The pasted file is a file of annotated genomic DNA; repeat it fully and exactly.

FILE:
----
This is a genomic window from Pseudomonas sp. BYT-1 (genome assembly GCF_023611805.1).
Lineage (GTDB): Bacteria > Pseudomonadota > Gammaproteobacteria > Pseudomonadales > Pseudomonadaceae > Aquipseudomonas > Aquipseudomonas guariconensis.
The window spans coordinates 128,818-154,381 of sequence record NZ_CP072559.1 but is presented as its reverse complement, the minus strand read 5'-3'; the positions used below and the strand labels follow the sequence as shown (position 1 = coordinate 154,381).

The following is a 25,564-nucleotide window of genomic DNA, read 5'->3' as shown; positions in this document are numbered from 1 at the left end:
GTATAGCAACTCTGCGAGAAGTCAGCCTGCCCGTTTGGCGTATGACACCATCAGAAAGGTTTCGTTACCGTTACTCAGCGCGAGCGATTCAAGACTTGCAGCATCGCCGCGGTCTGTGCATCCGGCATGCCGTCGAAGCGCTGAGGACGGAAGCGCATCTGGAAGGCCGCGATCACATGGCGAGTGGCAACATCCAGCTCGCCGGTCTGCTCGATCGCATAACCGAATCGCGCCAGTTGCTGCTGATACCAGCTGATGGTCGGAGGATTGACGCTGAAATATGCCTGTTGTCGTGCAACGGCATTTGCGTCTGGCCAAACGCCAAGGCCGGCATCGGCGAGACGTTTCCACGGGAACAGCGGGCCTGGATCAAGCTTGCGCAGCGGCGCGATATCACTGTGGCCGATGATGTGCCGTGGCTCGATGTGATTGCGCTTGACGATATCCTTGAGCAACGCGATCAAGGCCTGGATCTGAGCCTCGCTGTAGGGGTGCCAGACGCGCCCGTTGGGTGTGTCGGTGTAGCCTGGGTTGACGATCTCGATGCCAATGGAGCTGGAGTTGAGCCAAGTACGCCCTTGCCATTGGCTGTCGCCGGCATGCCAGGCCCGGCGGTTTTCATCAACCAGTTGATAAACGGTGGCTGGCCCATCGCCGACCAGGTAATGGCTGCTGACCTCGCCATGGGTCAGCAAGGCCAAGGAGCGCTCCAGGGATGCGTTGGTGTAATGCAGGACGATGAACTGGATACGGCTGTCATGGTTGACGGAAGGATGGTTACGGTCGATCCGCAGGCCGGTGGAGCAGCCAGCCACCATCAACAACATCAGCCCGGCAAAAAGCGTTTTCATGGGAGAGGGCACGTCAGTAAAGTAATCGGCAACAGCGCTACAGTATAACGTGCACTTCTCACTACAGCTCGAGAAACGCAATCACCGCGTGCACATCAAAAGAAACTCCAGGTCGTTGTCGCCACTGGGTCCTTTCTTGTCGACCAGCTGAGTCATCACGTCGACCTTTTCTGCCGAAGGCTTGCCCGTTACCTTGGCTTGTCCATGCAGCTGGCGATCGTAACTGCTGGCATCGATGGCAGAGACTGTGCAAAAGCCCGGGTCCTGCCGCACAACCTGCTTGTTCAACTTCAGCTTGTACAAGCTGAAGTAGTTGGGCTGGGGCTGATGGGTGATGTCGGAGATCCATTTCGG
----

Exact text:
This is a genomic window from Pseudomonas sp. BYT-1 (genome assembly GCF_023611805.1).
Lineage (GTDB): Bacteria > Pseudomonadota > Gammaproteobacteria > Pseudomonadales > Pseudomonadaceae > Aquipseudomonas > Aquipseudomonas guariconensis.
The window spans coordinates 128,818-154,381 of sequence record NZ_CP072559.1 but is presented as its reverse complement, the minus strand read 5'-3'; the positions used below and the strand labels follow the sequence as shown (position 1 = coordinate 154,381).

The following is a 25,564-nucleotide window of genomic DNA, read 5'->3' as shown; positions in this document are numbered from 1 at the left end:
GTATAGCAACTCTGCGAGAAGTCAGCCTGCCCGTTTGGCGTATGACACCATCAGAAAGGTTTCGTTACCGTTACTCAGCGCGAGCGATTCAAGACTTGCAGCATCGCCGCGGTCTGTGCATCCGGCATGCCGTCGAAGCGCTGAGGACGGAAGCGCATCTGGAAGGCCGCGATCACATGGCGAGTGGCAACATCCAGCTCGCCGGTCTGCTCGATCGCATAACCGAATCGCGCCAGTTGCTGCTGATACCAGCTGATGGTCGGAGGATTGACGCTGAAATATGCCTGTTGTCGTGCAACGGCATTTGCGTCTGGCCAAACGCCAAGGCCGGCATCGGCGAGACGTTTCCACGGGAACAGCGGGCCTGGATCAAGCTTGCGCAGCGGCGCGATATCACTGTGGCCGATGATGTGCCGTGGCTCGATGTGATTGCGCTTGACGATATCCTTGAGCAACGCGATCAAGGCCTGGATCTGAGCCTCGCTGTAGGGGTGCCAGACGCGCCCGTTGGGTGTGTCGGTGTAGCCTGGGTTGACGATCTCGATGCCAATGGAGCTGGAGTTGAGCCAAGTACGCCCTTGCCATTGGCTGTCGCCGGCATGCCAGGCCCGGCGGTTTTCATCAACCAGTTGATAAACGGTGGCTGGCCCATCGCCGACCAGGTAATGGCTGCTGACCTCGCCATGGGTCAGCAAGGCCAAGGAGCGCTCCAGGGATGCGTTGGTGTAATGCAGGACGATGAACTGGATACGGCTGTCATGGTTGACGGAAGGATGGTTACGGTCGATCCGCAGGCCGGTGGAGCAGCCAGCCACCATCAACAACATCAGCCCGGCAAAAAGCGTTTTCATGGGAGAGGGCACGTCAGTAAAGTAATCGGCAACAGCGCTACAGTATAACGTGCACTTCTCACTACAGCTCGAGAAACGCAATCACCGCGTGCACATCAAAAGAAACTCCAGGTCGTTGTCGCCACTGGGTCCTTTCTTGTCGACCAGCTGAGTCATCACGTCGACCTTTTCTGCCGAAGGCTTGCCCGTTACCTTGGCTTGTCCATGCAGCTGGCGATCGTAACTGCTGGCATCGATGGCAGAGACTGTGCAAAAGCCCGGGTCCTGCCGCACAACCTGCTTGTTCAACTTCAGCTTGTACAAGCTGAAGTAGTTGGGCTGGGGCTGATGGGTGATGTCGGAGATCCATTTCGG